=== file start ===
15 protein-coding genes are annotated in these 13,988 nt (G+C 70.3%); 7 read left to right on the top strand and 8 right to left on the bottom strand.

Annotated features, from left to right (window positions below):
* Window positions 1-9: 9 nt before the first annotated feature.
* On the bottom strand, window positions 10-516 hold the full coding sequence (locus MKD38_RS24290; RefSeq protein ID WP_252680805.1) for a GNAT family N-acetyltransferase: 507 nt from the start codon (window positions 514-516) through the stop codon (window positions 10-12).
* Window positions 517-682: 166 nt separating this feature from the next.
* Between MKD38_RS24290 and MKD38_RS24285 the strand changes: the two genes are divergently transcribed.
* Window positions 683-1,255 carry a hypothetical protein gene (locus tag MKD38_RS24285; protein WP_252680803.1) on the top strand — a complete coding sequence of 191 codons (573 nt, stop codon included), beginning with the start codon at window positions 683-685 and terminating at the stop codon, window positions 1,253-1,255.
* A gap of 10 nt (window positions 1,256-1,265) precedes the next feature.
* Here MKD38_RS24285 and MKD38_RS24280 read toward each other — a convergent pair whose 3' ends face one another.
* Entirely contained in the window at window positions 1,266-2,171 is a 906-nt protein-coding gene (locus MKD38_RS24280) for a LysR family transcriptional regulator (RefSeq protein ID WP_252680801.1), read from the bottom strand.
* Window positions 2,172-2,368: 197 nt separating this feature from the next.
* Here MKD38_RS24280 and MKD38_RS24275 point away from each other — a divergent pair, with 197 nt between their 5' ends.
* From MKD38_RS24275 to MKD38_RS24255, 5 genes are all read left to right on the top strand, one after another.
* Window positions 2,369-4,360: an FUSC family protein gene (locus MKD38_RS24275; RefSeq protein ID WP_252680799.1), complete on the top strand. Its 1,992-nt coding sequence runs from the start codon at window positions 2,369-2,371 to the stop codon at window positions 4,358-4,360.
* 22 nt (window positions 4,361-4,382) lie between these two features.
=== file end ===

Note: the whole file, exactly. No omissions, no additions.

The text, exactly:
15 protein-coding genes are annotated in these 13,988 nt (G+C 70.3%); 7 read left to right on the top strand and 8 right to left on the bottom strand.

Annotated features, from left to right (window positions below):
* Window positions 1-9: 9 nt before the first annotated feature.
* On the bottom strand, window positions 10-516 hold the full coding sequence (locus MKD38_RS24290; RefSeq protein ID WP_252680805.1) for a GNAT family N-acetyltransferase: 507 nt from the start codon (window positions 514-516) through the stop codon (window positions 10-12).
* Window positions 517-682: 166 nt separating this feature from the next.
* Between MKD38_RS24290 and MKD38_RS24285 the strand changes: the two genes are divergently transcribed.
* Window positions 683-1,255 carry a hypothetical protein gene (locus tag MKD38_RS24285; protein WP_252680803.1) on the top strand — a complete coding sequence of 191 codons (573 nt, stop codon included), beginning with the start codon at window positions 683-685 and terminating at the stop codon, window positions 1,253-1,255.
* A gap of 10 nt (window positions 1,256-1,265) precedes the next feature.
* Here MKD38_RS24285 and MKD38_RS24280 read toward each other — a convergent pair whose 3' ends face one another.
* Entirely contained in the window at window positions 1,266-2,171 is a 906-nt protein-coding gene (locus MKD38_RS24280) for a LysR family transcriptional regulator (RefSeq protein ID WP_252680801.1), read from the bottom strand.
* Window positions 2,172-2,368: 197 nt separating this feature from the next.
* Here MKD38_RS24280 and MKD38_RS24275 point away from each other — a divergent pair, with 197 nt between their 5' ends.
* From MKD38_RS24275 to MKD38_RS24255, 5 genes are all read left to right on the top strand, one after another.
* Window positions 2,369-4,360: an FUSC family protein gene (locus MKD38_RS24275; RefSeq protein ID WP_252680799.1), complete on the top strand. Its 1,992-nt coding sequence runs from the start codon at window positions 2,369-2,371 to the stop codon at window positions 4,358-4,360.
* 22 nt (window positions 4,361-4,382) lie between these two features.